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The UK’s Supreme Court in London ruled Wednesday that Scotland needs consent from the UK Parliament to hold a new independence referendum, throwing cold water on the nation’s prospects of leaving the United Kingdom, CNBC reported.
The top court said that the Scottish legislature did not have the power to legislate on matters reserved to the UK’s Parliament, including those relating to the union. It rejected arguments that Scotland should be allowed to hold a referendum based on its right to self-determination under international law, saying that Scots were not “oppressed” people and therefore did not warrant such status.
Supreme Court President Lord Robert Reed added that a lawful referendum would have “important political consequences relating to the Union,” the New York Times wrote.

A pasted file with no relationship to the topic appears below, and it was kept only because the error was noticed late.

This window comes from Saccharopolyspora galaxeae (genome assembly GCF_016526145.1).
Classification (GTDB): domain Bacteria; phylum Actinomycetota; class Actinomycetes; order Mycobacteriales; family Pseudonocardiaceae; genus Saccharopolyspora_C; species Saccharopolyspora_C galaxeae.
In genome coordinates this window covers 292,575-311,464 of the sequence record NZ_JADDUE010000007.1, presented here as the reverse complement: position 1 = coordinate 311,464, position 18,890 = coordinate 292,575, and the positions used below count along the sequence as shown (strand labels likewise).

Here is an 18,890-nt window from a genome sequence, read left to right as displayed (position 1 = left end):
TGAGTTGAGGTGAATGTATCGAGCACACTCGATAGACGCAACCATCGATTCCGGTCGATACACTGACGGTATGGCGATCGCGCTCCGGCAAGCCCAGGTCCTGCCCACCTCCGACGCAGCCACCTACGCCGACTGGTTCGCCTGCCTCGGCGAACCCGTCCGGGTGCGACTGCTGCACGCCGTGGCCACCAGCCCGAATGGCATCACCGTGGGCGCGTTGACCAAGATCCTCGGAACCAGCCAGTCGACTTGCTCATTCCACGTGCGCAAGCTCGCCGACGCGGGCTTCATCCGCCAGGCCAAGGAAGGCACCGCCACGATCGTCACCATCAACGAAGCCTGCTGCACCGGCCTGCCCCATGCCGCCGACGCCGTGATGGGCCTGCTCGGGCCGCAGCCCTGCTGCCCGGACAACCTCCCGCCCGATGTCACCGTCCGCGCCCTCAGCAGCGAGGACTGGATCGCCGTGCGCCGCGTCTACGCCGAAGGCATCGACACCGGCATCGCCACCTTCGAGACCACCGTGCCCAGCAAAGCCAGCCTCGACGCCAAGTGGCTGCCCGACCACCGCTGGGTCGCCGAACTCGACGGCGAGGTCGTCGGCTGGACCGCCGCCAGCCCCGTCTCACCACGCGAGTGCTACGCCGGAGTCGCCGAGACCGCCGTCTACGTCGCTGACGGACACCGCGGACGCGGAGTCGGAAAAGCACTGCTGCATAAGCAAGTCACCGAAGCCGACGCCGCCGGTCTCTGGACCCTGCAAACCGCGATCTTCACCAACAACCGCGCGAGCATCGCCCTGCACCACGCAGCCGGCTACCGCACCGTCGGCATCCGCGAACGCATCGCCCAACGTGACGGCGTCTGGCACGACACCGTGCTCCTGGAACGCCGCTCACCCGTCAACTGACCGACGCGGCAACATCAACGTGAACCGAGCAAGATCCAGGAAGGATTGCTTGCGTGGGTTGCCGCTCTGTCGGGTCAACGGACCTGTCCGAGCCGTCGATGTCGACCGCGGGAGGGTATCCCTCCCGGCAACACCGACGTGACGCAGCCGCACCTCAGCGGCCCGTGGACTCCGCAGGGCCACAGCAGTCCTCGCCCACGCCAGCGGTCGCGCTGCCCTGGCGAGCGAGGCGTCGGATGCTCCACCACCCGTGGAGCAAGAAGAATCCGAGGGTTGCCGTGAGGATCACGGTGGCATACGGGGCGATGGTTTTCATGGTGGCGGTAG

The verdict comes eight years after Scotland held a referendum to split from the UK. At the time, about 55 percent of Scots voted to stay in the union.
Since then, the British government has rejected calls by Scotland’s ruling Scottish National Party (SNP) for another plebiscite. Following Wednesday’s ruling, UK Prime Minister Rishi Sunak welcomed the decision.
In contrast, the SNP’s leader, Scotland’s First Minister Nicola Sturgeon said she was disappointed by the decision but respected and accepted it.
Even so, she stressed that the debate for Scottish independence was not over and that her party would work on alternative ways to hold another referendum.
Sturgeon has campaigned on a “clear promise to give the people of Scotland the choice of independence.” She also promised to rejoin Scotland with the European Union following the UK’s exit from the 27-nation bloc.